One of the youngest doctorates to emerge from the University of Queensland, Australia, Karky is several talents bundled into one - an expert in robotics, avid linguist, lyricist, dialogue writer and author. In an interview, he gives a glimpse into his intriguing world of numbers and words. (Also Read - Baahubali's Secrets Revealed: The 'Baby' in the River Was a Bottle)
Madhan Karky, as a youngster, used to hate lyrics in songs. If that's not anti-climactic enough, he was not interested in reading fiction either. Well, at least, that's what he says. "As a teenager, I was very passionate about computing and systems. I wanted to become an engineer, who actually made a difference. Then it was in 1992, that I heard this song Chinna Chinna Aasai written by my dad, who finally made me look at lyrics and music in a new light. Even then, I tried to understand lyrics as mathematics, in my own simple way. After all, maths was my first love!"
Engineering to baby-sitting
Madhan's craze for computing landed him a bachelor's degree in computer engineering at the College of Engineering, Guindy. He says he was pretty much engrossed in academics as an under-grad. "Life changed once I joined post-graduation studies in Australia. I was no longer the nerd I used to be. This was the time I used to try my hand at cooking, waitering, baby sitting, composing tunes and a whole lot of exciting things in my free time. What started as a fun-time slowly got me interested in composing my own jingles, for which I wrote my own lyrics. Over a couple of years, I realized that the lyrics part excited me more than the music. It was an exact reversal of my childhood sensibilities". Even more interestingly, Madhan admits that his stint at babysitting sowed the seeds for his linguistic explorations. "I tried teaching a couple of Australian kids Tamil by creating a fun language called Cliq with a few words. This paid off unexpectedly years later!" he pauses a bit, revels at the suspense and smiles.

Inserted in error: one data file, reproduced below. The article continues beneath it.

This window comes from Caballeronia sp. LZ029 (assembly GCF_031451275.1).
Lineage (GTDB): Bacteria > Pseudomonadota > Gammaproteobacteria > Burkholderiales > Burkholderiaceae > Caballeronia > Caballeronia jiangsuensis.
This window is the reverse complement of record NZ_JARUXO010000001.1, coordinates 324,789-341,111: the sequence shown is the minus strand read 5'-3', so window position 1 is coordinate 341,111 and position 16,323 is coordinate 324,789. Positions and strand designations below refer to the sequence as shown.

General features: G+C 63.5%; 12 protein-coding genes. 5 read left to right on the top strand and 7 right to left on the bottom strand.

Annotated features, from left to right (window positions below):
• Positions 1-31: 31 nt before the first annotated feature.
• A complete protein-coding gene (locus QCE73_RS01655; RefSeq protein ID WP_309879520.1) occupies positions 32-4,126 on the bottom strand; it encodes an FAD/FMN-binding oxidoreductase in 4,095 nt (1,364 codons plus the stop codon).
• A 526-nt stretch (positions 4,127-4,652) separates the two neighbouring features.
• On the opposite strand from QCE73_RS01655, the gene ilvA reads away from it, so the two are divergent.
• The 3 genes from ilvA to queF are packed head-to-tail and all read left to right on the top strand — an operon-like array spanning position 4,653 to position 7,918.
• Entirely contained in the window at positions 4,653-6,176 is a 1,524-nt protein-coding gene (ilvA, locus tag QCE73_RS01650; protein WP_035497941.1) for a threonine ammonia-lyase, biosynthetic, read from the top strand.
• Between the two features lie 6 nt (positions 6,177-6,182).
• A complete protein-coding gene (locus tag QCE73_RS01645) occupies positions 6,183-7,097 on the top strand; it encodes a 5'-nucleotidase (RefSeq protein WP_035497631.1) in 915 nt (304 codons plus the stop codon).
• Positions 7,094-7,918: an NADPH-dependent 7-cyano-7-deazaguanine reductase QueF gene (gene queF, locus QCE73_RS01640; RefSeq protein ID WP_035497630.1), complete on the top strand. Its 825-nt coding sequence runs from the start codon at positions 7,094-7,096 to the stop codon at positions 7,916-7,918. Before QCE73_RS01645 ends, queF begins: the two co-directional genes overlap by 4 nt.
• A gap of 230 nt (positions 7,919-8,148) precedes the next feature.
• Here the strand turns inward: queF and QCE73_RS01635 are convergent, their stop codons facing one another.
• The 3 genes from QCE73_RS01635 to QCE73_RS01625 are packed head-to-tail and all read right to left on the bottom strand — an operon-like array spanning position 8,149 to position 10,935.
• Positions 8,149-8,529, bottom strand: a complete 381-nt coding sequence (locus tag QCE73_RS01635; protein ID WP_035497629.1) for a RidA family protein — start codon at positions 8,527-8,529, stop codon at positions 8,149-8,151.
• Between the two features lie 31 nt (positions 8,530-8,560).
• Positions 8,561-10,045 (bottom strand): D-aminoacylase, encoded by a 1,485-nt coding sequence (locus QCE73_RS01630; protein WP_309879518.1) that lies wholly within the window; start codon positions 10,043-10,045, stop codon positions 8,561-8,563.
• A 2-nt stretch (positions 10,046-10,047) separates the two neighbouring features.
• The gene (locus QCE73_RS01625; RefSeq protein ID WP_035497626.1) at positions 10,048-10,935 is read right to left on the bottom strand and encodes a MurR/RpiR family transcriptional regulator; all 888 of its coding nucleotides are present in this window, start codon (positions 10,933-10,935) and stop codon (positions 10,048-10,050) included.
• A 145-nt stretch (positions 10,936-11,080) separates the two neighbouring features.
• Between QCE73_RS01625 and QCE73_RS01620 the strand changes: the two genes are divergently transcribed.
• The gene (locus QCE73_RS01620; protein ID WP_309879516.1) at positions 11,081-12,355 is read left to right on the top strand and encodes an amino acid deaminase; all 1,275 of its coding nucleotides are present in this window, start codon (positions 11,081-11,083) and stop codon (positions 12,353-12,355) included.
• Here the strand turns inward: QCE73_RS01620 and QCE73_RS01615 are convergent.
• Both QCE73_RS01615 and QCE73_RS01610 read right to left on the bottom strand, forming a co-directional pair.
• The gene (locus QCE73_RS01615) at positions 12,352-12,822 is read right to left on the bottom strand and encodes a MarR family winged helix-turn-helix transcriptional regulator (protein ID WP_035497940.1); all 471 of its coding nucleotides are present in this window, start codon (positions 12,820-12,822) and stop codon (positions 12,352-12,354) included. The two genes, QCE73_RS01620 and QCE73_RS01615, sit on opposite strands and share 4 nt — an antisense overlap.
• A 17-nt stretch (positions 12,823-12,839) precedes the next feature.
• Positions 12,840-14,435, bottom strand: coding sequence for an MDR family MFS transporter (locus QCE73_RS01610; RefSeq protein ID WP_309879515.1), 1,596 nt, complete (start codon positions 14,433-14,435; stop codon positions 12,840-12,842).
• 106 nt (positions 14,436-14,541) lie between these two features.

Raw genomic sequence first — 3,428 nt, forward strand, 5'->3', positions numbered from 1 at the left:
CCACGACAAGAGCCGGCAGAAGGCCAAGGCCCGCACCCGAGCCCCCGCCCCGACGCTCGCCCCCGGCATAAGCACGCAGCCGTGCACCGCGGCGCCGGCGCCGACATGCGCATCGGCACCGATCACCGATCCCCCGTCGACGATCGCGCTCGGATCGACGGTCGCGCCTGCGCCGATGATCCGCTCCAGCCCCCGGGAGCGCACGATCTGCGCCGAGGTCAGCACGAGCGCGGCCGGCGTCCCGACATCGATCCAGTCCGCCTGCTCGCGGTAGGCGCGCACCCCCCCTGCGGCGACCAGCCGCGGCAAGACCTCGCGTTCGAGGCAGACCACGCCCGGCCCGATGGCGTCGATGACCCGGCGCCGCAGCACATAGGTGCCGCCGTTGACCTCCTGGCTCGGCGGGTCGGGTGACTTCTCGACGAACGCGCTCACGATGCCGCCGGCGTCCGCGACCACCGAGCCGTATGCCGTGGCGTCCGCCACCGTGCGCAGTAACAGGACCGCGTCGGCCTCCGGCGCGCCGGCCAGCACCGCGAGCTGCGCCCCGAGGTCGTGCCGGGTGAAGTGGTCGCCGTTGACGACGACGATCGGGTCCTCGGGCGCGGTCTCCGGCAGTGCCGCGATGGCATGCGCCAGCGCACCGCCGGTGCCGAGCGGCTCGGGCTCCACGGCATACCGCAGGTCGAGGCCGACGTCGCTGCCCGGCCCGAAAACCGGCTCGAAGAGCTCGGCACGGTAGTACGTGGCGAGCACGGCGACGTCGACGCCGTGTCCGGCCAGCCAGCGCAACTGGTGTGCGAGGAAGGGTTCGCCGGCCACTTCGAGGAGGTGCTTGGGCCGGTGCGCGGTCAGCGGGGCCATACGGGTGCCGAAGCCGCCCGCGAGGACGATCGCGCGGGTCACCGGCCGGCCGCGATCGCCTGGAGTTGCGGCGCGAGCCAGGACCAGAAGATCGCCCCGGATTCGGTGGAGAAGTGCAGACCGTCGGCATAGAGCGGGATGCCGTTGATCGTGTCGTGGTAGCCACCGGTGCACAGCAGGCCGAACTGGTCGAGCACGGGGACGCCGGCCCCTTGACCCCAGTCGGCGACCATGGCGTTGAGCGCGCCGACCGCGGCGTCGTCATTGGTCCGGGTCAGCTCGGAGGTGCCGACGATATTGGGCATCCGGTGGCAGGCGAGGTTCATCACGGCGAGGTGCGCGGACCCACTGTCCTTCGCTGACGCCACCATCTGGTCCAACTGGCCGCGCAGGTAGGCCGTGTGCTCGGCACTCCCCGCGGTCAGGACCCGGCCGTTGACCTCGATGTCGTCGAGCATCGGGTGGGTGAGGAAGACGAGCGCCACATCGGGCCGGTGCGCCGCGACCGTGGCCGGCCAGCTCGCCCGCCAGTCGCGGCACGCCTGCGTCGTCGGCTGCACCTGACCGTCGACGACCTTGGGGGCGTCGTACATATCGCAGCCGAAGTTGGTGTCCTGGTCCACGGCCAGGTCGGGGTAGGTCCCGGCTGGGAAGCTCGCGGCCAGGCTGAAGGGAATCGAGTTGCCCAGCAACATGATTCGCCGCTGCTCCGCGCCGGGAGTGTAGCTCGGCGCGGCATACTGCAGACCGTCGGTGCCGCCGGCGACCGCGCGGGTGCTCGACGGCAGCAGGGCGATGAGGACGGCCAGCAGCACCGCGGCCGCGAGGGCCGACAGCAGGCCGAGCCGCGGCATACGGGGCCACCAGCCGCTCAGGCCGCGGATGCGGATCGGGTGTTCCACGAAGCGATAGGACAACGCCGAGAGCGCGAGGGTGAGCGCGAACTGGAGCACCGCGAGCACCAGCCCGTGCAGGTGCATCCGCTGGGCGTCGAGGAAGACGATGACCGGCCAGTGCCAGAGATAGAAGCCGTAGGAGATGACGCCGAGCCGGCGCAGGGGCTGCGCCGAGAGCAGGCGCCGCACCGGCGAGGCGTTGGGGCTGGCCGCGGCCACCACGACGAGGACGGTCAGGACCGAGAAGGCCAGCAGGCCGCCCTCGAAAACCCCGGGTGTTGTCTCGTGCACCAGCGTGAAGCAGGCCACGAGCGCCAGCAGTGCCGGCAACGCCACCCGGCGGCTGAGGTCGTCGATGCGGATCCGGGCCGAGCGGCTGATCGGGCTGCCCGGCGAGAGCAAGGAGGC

Connecting with Rajamouli - on the sets of Eega
Madhan says Baahubali as an idea was sown back in early 2012 during the shoot of Eega/Naan Ee. "Rajamouli is someone who values and gives unbelievable attention to lyrics. On one such song recording, he mentioned that he liked the Tamil version of the songs better. He was particularly impressed with the lines En Ithaya Kootile..Un Ithayam Korkka Vaa, Eeruyirai Saerka Vaa...Ondraagida Vaa, and went on to write a follow-up scene where Samantha gets the idea of carving a heart within a heart in a pencil micro-art. After one such recording, he called me to his office, told me about his dream of filming a war-fantasy set thousand years before and asked me if I could write dialogues in chaste Tamil. I wrote a page of dialogues for a extempore scene, and both Rajamouli and his father were heavily impressed. We started the pre- production work of Baahubali, a few months after the release of Eega" (Also Read: There Will be a Baahubali 3, Says SS Rajamouli)
Baahubali - the perfectly planned bilingual